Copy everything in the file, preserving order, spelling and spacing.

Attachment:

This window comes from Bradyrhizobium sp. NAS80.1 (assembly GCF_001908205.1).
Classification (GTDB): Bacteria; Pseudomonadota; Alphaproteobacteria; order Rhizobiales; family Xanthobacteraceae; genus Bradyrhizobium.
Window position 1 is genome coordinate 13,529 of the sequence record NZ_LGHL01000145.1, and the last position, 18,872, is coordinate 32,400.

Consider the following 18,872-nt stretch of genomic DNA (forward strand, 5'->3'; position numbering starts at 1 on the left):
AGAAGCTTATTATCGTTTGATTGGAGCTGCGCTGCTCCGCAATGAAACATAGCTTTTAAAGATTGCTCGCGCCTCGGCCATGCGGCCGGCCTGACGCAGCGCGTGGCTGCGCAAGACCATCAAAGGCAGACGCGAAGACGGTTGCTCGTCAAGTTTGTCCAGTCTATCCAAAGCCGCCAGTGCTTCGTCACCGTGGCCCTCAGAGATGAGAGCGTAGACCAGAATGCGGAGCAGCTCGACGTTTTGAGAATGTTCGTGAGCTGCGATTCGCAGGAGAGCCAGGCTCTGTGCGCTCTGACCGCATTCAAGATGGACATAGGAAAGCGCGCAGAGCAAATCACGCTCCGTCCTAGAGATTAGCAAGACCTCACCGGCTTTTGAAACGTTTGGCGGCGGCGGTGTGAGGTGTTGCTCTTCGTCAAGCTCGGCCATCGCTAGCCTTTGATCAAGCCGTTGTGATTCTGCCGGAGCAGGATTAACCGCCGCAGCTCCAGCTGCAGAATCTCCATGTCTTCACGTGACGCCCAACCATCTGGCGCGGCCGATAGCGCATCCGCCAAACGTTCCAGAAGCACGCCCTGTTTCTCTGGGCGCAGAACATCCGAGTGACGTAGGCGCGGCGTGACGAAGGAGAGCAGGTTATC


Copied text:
This window comes from Bradyrhizobium sp. NAS80.1 (assembly GCF_001908205.1).
Classification (GTDB): Bacteria; Pseudomonadota; Alphaproteobacteria; order Rhizobiales; family Xanthobacteraceae; genus Bradyrhizobium.
Window position 1 is genome coordinate 13,529 of the sequence record NZ_LGHL01000145.1, and the last position, 18,872, is coordinate 32,400.

Consider the following 18,872-nt stretch of genomic DNA (forward strand, 5'->3'; position numbering starts at 1 on the left):
AGAAGCTTATTATCGTTTGATTGGAGCTGCGCTGCTCCGCAATGAAACATAGCTTTTAAAGATTGCTCGCGCCTCGGCCATGCGGCCGGCCTGACGCAGCGCGTGGCTGCGCAAGACCATCAAAGGCAGACGCGAAGACGGTTGCTCGTCAAGTTTGTCCAGTCTATCCAAAGCCGCCAGTGCTTCGTCACCGTGGCCCTCAGAGATGAGAGCGTAGACCAGAATGCGGAGCAGCTCGACGTTTTGAGAATGTTCGTGAGCTGCGATTCGCAGGAGAGCCAGGCTCTGTGCGCTCTGACCGCATTCAAGATGGACATAGGAAAGCGCGCAGAGCAAATCACGCTCCGTCCTAGAGATTAGCAAGACCTCACCGGCTTTTGAAACGTTTGGCGGCGGCGGTGTGAGGTGTTGCTCTTCGTCAAGCTCGGCCATCGCTAGCCTTTGATCAAGCCGTTGTGATTCTGCCGGAGCAGGATTAACCGCCGCAGCTCCAGCTGCAGAATCTCCATGTCTTCACGTGACGCCCAACCATCTGGCGCGGCCGATAGCGCATCCGCCAAACGTTCCAGAAGCACGCCCTGTTTCTCTGGGCGCAGAACATCCGAGTGACGTAGGCGCGGCGTGACGAAGGAGAGCAGGTTATC